A province under pressure: climate change policy in Alberta
Alberta, greenhouse gas, GHG, climate change, carbon tax, Canadian-American environmental policy, carbon pricing policies, Gas Emitters Regulation
Alberta is responsible for over a third of Canada's greenhouse gas (GHG) emissions. Reducing the country's emissions requires policies and initiatives that reduce emissions in the province. Yet the study of provincial climate change policy in Canada has largely focused on lower-emitting provinces like British Columbia, Quebec and Ontario. This article argues that Alberta is best understood as a “reluctant actor” on climate change, whose policies are influenced by decisions and pressures from outside its borders. The literature on Canadian-American environmental policy making and international policy transfer are used to explore provincial GHG targets and carbon pricing policies. The article finds that Alberta's 2002 targets and Specified Gas Emitters Regulation were determined by economic competitiveness and leakage concerns, while the adoption of new GHG targets in 2008 and a carbon tax was the result of policy transfer through political bandwagoning and the desire for reputational benefits.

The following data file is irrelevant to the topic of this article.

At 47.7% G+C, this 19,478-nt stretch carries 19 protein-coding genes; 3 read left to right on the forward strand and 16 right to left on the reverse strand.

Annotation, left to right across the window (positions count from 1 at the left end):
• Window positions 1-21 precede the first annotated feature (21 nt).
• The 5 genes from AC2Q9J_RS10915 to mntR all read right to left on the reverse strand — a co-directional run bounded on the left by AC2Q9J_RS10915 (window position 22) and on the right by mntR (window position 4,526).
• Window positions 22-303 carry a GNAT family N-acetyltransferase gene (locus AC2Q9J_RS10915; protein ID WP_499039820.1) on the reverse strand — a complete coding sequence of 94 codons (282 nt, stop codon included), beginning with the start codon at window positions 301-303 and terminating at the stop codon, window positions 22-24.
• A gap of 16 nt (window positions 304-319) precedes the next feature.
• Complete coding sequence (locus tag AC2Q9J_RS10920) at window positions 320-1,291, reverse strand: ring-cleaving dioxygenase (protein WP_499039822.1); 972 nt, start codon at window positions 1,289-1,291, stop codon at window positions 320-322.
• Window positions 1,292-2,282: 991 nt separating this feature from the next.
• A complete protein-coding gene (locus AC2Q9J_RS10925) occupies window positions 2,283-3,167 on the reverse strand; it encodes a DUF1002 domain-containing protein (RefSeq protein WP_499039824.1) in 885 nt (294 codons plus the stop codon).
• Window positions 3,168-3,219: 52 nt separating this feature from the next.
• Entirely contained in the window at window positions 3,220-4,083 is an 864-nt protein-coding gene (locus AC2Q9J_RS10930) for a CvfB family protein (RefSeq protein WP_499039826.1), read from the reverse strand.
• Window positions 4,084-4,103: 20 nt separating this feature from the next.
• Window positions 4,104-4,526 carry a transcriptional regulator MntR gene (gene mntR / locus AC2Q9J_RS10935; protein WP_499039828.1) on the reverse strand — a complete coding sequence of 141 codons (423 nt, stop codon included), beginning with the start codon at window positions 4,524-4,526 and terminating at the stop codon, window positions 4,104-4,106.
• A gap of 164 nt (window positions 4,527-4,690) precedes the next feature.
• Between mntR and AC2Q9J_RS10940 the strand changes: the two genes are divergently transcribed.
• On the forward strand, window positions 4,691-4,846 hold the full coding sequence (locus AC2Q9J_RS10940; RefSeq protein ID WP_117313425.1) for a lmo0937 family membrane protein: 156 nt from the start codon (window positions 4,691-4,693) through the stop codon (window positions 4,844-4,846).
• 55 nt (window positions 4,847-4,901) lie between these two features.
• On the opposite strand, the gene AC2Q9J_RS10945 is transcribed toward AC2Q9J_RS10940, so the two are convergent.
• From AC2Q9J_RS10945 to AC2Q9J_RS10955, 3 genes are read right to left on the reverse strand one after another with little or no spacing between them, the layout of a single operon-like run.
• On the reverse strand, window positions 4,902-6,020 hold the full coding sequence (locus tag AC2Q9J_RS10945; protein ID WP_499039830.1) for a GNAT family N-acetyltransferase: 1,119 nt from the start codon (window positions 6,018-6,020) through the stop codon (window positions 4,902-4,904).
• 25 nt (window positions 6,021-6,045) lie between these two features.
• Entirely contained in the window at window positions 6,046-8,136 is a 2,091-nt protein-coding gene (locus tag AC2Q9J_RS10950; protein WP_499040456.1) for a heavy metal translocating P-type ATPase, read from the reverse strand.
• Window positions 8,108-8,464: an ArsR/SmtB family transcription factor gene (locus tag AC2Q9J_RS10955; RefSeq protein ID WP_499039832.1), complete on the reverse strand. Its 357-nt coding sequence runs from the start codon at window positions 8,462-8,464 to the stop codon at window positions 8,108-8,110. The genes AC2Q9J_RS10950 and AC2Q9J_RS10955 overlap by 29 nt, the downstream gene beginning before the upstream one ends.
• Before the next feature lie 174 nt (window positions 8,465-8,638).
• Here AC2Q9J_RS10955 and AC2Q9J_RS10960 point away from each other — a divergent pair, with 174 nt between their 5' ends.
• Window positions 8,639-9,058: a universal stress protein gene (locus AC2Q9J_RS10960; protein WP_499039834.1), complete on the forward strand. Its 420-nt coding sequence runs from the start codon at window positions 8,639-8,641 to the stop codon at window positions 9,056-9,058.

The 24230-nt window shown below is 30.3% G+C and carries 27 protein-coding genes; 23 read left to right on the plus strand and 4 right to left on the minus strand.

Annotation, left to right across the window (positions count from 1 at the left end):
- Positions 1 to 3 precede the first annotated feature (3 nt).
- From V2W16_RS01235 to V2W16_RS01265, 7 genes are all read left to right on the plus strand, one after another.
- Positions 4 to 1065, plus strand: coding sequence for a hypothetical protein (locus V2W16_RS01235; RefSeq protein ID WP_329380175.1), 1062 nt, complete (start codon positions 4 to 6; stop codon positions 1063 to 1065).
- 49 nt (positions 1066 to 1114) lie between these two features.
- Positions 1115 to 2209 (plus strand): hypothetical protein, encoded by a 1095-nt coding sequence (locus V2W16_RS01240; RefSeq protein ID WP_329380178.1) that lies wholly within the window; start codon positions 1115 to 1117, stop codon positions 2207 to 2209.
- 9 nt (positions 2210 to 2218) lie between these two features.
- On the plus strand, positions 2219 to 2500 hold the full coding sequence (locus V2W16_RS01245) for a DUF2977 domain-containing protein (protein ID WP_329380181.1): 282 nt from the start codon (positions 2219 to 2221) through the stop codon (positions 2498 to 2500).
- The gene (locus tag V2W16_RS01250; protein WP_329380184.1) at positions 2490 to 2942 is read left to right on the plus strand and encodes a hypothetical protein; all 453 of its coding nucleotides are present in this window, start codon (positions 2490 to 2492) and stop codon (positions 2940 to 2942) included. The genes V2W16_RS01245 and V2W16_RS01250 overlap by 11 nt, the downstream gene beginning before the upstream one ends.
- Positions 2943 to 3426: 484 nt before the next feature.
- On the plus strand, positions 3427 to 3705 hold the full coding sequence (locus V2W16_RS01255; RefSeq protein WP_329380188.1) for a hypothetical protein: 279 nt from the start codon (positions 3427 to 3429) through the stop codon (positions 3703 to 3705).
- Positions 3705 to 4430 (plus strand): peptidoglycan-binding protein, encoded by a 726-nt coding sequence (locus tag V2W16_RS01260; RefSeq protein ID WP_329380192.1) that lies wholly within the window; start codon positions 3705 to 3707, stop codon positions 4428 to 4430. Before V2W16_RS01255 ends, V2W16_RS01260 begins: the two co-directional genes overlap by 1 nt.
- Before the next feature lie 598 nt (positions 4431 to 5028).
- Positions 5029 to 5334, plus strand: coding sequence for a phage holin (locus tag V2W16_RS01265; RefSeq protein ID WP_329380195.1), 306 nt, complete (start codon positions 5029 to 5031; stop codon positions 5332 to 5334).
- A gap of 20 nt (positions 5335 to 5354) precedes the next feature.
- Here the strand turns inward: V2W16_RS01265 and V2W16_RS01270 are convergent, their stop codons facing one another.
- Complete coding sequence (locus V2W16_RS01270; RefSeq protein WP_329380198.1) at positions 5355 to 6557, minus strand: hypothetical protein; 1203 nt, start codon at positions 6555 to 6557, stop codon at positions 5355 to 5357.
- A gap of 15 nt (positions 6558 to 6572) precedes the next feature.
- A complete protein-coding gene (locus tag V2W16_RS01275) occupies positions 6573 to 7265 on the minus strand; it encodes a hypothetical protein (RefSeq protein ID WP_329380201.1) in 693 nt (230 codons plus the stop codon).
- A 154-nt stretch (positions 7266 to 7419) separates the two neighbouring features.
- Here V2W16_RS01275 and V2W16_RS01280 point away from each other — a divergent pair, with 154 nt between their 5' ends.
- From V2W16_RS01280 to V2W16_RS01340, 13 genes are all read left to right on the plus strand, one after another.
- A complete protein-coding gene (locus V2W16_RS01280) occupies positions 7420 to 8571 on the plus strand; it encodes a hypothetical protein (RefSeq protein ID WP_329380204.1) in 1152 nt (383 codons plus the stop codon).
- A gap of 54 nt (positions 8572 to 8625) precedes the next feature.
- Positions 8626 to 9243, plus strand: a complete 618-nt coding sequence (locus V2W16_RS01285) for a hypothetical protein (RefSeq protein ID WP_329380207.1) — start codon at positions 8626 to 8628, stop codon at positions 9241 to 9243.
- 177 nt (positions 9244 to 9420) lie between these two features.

Boyd, B. (2019). A province under pressure: Climate change policy in Alberta. Canadian Journal of Political Science, 52(1), 183-199. doi:http://dx.doi.org/10.1017/S0008423918000410
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